On Thursday night, a man live Tweeted the finale of The Bachelor. He was just one of many thousands people who sent countless Tweets about the show. So why was this man splashed across the Sydney Morning Herald, Buzzfeed, 9 News, News.com.au, Sky News, Pedestrian and The Huffington Post Australia?
Because the man was the NSW Premier, Mike Baird; and we love it when our politicians are actually good at social media.
Baird is arguably the reigning king of politician's social media, both in the silly and the serious spheres. His Facebook post about the Middle East refugee crisis went viral earlier this month, while his posts about hard political issues like infrastructure projects sit comfortably beside a video about eating a burger, a photo of himself carving up the surf, and friendly banter about NSW losing the State of Origin again.
If Baird is the king of #Auspol social media, then Foreign Minister and deputy Liberal leader Julie Bishop is the queen. Her emoji-laden rampages are already the stuff of legend -- her latest one also lit up our site -- while her sometimes dry diplomatic updates are spiced up with a smiley face or two.
In an age of iProducts, internet-equipped watches and near-total connectivity, everyone is on social media. We all know how it works. So why do we love this so much? Why are we so surprised and shocked when our politicians -- essentially professional communicators -- are good at communicating?
It's because so many of them are, simply, just not. In a word, it's authenticity.
Take a look at your local member's Facebook page. We're not in the business of naming and shaming, but likely their Twitter will be clogged with photos of them attending the opening of a stormwater drain or non-descript concrete highway; their Facebook will be littered with links to their press releases, and news articles based on their press releases.
Oftentimes, it's not even the politician writing the updates -- more likely, it's a staffer or eager university intern. Even pollies who sign off their personal Tweets with their initials (Kevin Rudd's "KRudd" and Barack Obama's "bo," we're looking at you) don't help much, besides reinforcing the fact that the vast majority of updates do not personally come from the politician we like and we want to follow.
That's why the internet goes into meltdown whenever Mike Baird is funny on Facebook, or when Julie Bishop does an interview entirely in emoji, or Clive Palmer does anything.
We like it. Voters want to find a shred of humanity in their elected representatives. We want to connect on a personal level. Cookie-cutter Facebook posts and tame Tweets by staffers just highlight the gap between the voter and the politician, further putting our representatives out of touch with their electorates. We want to know what they're doing and how they do it and what they get up to along the way; in the case of Malcolm Turnbull, we know pretty much every step he takes all day long, with his obsessive chronicling of public transport travels. It's little surprise that some of the most popular politicians are some of the most active on social media.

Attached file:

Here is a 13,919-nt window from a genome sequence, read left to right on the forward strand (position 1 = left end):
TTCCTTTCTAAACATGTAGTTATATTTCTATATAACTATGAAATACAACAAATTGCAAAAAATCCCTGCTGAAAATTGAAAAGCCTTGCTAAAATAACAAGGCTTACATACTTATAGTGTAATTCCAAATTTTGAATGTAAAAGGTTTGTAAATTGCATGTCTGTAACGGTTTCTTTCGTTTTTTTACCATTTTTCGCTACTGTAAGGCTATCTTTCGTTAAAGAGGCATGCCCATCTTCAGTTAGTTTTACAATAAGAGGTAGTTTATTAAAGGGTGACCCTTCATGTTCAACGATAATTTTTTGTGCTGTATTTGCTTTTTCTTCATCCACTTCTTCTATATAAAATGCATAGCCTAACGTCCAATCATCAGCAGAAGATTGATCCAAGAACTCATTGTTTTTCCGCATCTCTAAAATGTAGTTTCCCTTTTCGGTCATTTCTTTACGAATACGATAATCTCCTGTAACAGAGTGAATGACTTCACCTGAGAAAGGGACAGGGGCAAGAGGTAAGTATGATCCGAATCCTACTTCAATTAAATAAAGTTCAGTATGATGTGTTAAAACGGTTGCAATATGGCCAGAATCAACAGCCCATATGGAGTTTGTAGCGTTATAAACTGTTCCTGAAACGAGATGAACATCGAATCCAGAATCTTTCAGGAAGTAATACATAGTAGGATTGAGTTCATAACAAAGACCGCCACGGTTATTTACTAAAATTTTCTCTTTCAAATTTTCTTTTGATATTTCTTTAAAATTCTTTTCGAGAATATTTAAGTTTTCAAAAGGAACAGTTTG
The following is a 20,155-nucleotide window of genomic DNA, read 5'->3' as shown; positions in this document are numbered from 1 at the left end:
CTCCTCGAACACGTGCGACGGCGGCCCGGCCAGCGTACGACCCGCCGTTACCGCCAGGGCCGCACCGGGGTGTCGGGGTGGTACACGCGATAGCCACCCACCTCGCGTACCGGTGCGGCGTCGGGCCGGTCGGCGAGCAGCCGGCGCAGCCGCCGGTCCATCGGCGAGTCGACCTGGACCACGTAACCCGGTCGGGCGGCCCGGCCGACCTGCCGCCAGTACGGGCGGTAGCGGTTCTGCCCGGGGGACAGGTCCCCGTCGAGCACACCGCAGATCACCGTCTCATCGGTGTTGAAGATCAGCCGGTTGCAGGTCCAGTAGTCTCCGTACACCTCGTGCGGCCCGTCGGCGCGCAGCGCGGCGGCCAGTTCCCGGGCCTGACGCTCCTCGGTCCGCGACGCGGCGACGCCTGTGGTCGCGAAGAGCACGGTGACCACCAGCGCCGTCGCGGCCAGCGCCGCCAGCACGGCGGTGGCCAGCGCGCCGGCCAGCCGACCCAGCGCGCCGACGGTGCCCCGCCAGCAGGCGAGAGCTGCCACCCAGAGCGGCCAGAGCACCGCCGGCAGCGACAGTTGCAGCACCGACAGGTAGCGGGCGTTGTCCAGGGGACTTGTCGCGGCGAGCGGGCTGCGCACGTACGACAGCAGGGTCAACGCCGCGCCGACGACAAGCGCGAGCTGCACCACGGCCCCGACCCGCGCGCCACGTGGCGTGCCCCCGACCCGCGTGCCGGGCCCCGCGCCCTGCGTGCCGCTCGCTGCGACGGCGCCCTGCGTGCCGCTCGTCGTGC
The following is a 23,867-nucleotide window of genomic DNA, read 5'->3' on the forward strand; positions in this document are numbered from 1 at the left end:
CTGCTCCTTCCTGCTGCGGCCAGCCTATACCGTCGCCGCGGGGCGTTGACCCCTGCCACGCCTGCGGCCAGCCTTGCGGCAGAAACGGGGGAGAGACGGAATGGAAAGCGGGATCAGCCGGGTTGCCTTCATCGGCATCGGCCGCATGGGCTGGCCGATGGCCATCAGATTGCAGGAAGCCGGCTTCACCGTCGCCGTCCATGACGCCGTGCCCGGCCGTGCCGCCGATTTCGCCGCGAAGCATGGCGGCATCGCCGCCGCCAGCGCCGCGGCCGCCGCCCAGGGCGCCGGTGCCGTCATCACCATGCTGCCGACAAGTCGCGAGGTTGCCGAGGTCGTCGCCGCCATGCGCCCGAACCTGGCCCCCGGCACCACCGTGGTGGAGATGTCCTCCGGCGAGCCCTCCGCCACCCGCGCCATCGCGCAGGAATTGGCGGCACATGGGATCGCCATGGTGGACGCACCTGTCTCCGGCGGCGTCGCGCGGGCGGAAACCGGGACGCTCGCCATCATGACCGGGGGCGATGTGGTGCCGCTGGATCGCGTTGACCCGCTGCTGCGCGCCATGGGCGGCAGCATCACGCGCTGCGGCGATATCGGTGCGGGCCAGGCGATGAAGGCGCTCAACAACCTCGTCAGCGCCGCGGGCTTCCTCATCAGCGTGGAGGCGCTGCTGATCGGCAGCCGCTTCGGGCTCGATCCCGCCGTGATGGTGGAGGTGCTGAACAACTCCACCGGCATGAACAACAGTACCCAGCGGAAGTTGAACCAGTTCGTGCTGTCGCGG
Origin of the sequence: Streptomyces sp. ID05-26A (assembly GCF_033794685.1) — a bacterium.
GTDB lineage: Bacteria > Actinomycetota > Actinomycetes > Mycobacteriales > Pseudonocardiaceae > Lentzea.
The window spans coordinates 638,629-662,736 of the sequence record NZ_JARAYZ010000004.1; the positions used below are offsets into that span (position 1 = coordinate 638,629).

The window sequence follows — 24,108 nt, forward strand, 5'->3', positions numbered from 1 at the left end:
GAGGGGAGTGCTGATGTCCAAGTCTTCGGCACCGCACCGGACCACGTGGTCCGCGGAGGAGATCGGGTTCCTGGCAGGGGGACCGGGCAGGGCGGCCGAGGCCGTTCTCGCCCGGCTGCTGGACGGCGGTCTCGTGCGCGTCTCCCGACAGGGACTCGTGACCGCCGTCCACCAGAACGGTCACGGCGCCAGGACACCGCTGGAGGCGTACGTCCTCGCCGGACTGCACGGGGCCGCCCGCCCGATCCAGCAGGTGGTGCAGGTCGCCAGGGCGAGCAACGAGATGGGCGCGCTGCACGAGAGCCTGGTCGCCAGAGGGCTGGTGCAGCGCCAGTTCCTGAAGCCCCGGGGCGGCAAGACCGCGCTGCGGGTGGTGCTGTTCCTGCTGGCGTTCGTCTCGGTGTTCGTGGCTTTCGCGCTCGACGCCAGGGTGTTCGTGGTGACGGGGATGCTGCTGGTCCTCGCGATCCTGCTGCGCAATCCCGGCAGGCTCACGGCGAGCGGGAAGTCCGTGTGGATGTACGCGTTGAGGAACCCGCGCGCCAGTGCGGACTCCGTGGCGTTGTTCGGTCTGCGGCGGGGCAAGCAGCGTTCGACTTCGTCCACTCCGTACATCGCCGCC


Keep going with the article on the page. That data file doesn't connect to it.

The latest polls say Baird is the preferred Premier of 72 percent of NSW residents, and his party have a crushing 57-43 two-party-preferred lead. It's not totally due to Baird's policies or reforms, with his government presiding over hugely unpopular changes like stripping out the homelessness budget and domestic violence services -- it's likely due, in no small part, to Baird's personal popularity, and his relative human-ness. It's not because he's doing anything particularly remarkable in itself, it's because most others are lagging so far behind.
He's the Stephen Bradbury of Australian politics, skating through with ease as the others fall around him. All Baird has to do is stay upright, not fall over, not disgrace himself or make a gaffe (easier said than done, in this climate) and he wins.
The 12 Bachelor-related Tweets from Baird probably sparked more goodwill, online chatter and -- he hopes -- votes than days of kissing babies and shaking hands at shopping malls. We're excited that Julie Bishop gets silly with emojis; that Clive Palmer switches his phone to selfie mode and puts his face far too close to the camera to bid goodbye to Tony Abbott; that Glenn Lazarus, when looking to make a point over the cleaners at Parliament House striking, didn't raise a point in the Senate or put out a press release, but did this:
Social media bridges the gap; whether that be between friend and friends, celebrity and fan, or politician and constituent. We want people who speak directly and honestly to us. We want to know what they're doing, what they like and what they think -- and tagging a few Tweets with #TheBachelorAu doesn't hurt, either.